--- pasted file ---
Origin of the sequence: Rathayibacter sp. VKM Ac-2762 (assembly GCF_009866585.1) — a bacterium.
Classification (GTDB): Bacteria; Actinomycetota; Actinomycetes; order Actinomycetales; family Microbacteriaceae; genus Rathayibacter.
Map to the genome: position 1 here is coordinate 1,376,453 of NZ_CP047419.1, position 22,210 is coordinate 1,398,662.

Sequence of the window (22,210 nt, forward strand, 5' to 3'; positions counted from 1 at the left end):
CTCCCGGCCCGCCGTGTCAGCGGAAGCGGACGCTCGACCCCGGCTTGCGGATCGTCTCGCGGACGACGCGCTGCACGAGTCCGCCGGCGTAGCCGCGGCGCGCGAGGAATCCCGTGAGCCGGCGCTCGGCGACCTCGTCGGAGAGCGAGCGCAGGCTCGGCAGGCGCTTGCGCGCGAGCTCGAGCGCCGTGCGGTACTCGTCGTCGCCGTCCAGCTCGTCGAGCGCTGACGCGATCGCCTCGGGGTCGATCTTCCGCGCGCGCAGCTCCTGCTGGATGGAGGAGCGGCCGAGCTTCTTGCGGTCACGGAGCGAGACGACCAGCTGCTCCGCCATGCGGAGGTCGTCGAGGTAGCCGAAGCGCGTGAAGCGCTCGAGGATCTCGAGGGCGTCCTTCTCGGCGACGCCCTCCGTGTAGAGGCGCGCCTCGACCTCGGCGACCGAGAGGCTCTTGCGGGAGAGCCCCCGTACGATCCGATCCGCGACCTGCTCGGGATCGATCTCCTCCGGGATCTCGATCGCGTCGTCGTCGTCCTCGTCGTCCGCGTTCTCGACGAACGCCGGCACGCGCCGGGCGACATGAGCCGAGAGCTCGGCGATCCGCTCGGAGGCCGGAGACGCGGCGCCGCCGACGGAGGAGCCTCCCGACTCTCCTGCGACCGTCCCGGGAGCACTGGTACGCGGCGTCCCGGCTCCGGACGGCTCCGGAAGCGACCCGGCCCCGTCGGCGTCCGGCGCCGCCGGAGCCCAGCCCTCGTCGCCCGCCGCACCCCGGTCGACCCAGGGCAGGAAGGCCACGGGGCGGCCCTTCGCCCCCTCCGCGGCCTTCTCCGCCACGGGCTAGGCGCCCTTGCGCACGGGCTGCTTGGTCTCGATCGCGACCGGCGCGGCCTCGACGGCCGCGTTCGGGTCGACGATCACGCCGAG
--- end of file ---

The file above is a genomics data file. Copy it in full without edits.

Origin of the sequence: Rathayibacter sp. VKM Ac-2762 (assembly GCF_009866585.1) — a bacterium.
Classification (GTDB): Bacteria; Actinomycetota; Actinomycetes; order Actinomycetales; family Microbacteriaceae; genus Rathayibacter.
Map to the genome: position 1 here is coordinate 1,376,453 of NZ_CP047419.1, position 22,210 is coordinate 1,398,662.

Sequence of the window (22,210 nt, forward strand, 5' to 3'; positions counted from 1 at the left end):
CTCCCGGCCCGCCGTGTCAGCGGAAGCGGACGCTCGACCCCGGCTTGCGGATCGTCTCGCGGACGACGCGCTGCACGAGTCCGCCGGCGTAGCCGCGGCGCGCGAGGAATCCCGTGAGCCGGCGCTCGGCGACCTCGTCGGAGAGCGAGCGCAGGCTCGGCAGGCGCTTGCGCGCGAGCTCGAGCGCCGTGCGGTACTCGTCGTCGCCGTCCAGCTCGTCGAGCGCTGACGCGATCGCCTCGGGGTCGATCTTCCGCGCGCGCAGCTCCTGCTGGATGGAGGAGCGGCCGAGCTTCTTGCGGTCACGGAGCGAGACGACCAGCTGCTCCGCCATGCGGAGGTCGTCGAGGTAGCCGAAGCGCGTGAAGCGCTCGAGGATCTCGAGGGCGTCCTTCTCGGCGACGCCCTCCGTGTAGAGGCGCGCCTCGACCTCGGCGACCGAGAGGCTCTTGCGGGAGAGCCCCCGTACGATCCGATCCGCGACCTGCTCGGGATCGATCTCCTCCGGGATCTCGATCGCGTCGTCGTCGTCCTCGTCGTCCGCGTTCTCGACGAACGCCGGCACGCGCCGGGCGACATGAGCCGAGAGCTCGGCGATCCGCTCGGAGGCCGGAGACGCGGCGCCGCCGACGGAGGAGCCTCCCGACTCTCCTGCGACCGTCCCGGGAGCACTGGTACGCGGCGTCCCGGCTCCGGACGGCTCCGGAAGCGACCCGGCCCCGTCGGCGTCCGGCGCCGCCGGAGCCCAGCCCTCGTCGCCCGCCGCACCCCGGTCGACCCAGGGCAGGAAGGCCACGGGGCGGCCCTTCGCCCCCTCCGCGGCCTTCTCCGCCACGGGCTAGGCGCCCTTGCGCACGGGCTGCTTGGTCTCGATCGCGACCGGCGCGGCCTCGACGGCCGCGTTCGGGTCGACGATCACGCCGAG